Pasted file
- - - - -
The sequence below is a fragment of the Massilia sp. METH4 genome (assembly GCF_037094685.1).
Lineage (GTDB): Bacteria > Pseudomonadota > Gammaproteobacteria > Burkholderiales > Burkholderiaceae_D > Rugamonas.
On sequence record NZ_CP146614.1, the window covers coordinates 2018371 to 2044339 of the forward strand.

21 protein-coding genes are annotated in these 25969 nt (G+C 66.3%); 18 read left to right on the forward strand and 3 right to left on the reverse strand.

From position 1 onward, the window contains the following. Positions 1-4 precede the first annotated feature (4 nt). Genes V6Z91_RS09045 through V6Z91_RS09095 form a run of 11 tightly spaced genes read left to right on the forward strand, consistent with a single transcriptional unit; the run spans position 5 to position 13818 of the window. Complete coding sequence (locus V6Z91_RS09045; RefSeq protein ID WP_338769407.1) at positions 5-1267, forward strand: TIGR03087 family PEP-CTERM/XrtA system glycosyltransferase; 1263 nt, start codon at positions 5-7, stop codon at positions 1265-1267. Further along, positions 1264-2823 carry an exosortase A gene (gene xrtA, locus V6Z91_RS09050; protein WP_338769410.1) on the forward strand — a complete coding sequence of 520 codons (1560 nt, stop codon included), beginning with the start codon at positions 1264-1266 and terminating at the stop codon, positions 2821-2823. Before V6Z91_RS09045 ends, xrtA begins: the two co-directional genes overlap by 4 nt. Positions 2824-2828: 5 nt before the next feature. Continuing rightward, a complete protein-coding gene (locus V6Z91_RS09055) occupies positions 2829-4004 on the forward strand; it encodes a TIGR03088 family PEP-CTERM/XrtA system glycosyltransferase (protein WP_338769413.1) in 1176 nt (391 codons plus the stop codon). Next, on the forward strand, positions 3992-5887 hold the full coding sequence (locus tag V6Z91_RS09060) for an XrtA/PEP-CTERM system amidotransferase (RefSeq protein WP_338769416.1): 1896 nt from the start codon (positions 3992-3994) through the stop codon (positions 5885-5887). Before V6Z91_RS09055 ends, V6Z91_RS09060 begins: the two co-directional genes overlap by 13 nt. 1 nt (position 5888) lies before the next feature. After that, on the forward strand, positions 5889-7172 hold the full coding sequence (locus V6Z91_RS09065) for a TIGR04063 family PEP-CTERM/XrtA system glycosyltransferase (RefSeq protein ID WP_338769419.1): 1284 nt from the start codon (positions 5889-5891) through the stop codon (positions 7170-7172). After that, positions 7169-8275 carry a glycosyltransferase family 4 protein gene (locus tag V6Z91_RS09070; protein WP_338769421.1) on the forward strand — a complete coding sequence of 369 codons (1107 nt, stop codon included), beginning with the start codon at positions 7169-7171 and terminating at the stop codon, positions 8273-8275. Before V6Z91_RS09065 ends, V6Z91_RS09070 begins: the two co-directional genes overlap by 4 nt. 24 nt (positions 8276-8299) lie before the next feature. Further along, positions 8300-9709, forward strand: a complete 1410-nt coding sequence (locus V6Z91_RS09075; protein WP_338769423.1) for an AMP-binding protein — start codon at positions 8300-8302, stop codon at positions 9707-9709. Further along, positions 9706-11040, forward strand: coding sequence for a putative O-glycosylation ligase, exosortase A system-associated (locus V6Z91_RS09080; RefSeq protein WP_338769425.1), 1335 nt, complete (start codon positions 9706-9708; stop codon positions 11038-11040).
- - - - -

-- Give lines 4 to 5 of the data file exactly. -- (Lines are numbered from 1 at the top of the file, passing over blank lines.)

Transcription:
21 protein-coding genes are annotated in these 25969 nt (G+C 66.3%); 18 read left to right on the forward strand and 3 right to left on the reverse strand.

From position 1 onward, the window contains the following. Positions 1-4 precede the first annotated feature (4 nt). Genes V6Z91_RS09045 through V6Z91_RS09095 form a run of 11 tightly spaced genes read left to right on the forward strand, consistent with a single transcriptional unit; the run spans position 5 to position 13818 of the window. Complete coding sequence (locus V6Z91_RS09045; RefSeq protein ID WP_338769407.1) at positions 5-1267, forward strand: TIGR03087 family PEP-CTERM/XrtA system glycosyltransferase; 1263 nt, start codon at positions 5-7, stop codon at positions 1265-1267. Further along, positions 1264-2823 carry an exosortase A gene (gene xrtA, locus V6Z91_RS09050; protein WP_338769410.1) on the forward strand — a complete coding sequence of 520 codons (1560 nt, stop codon included), beginning with the start codon at positions 1264-1266 and terminating at the stop codon, positions 2821-2823. Before V6Z91_RS09045 ends, xrtA begins: the two co-directional genes overlap by 4 nt. Positions 2824-2828: 5 nt before the next feature. Continuing rightward, a complete protein-coding gene (locus V6Z91_RS09055) occupies positions 2829-4004 on the forward strand; it encodes a TIGR03088 family PEP-CTERM/XrtA system glycosyltransferase (protein WP_338769413.1) in 1176 nt (391 codons plus the stop codon). Next, on the forward strand, positions 3992-5887 hold the full coding sequence (locus tag V6Z91_RS09060) for an XrtA/PEP-CTERM system amidotransferase (RefSeq protein WP_338769416.1): 1896 nt from the start codon (positions 3992-3994) through the stop codon (positions 5885-5887). Before V6Z91_RS09055 ends, V6Z91_RS09060 begins: the two co-directional genes overlap by 13 nt. 1 nt (position 5888) lies before the next feature. After that, on the forward strand, positions 5889-7172 hold the full coding sequence (locus V6Z91_RS09065) for a TIGR04063 family PEP-CTERM/XrtA system glycosyltransferase (RefSeq protein ID WP_338769419.1): 1284 nt from the start codon (positions 5889-5891) through the stop codon (positions 7170-7172). After that, positions 7169-8275 carry a glycosyltransferase family 4 protein gene (locus tag V6Z91_RS09070; protein WP_338769421.1) on the forward strand — a complete coding sequence of 369 codons (1107 nt, stop codon included), beginning with the start codon at positions 7169-7171 and terminating at the stop codon, positions 8273-8275. Before V6Z91_RS09065 ends, V6Z91_RS09070 begins: the two co-directional genes overlap by 4 nt. 24 nt (positions 8276-8299) lie before the next feature. Further along, positions 8300-9709, forward strand: a complete 1410-nt coding sequence (locus V6Z91_RS09075; protein WP_338769423.1) for an AMP-binding protein — start codon at positions 8300-8302, stop codon at positions 9707-9709. Further along, positions 9706-11040, forward strand: coding sequence for a putative O-glycosylation ligase, exosortase A system-associated (locus V6Z91_RS09080; RefSeq protein WP_338769425.1), 1335 nt, complete (start codon positions 9706-9708; stop codon positions 11038-11040).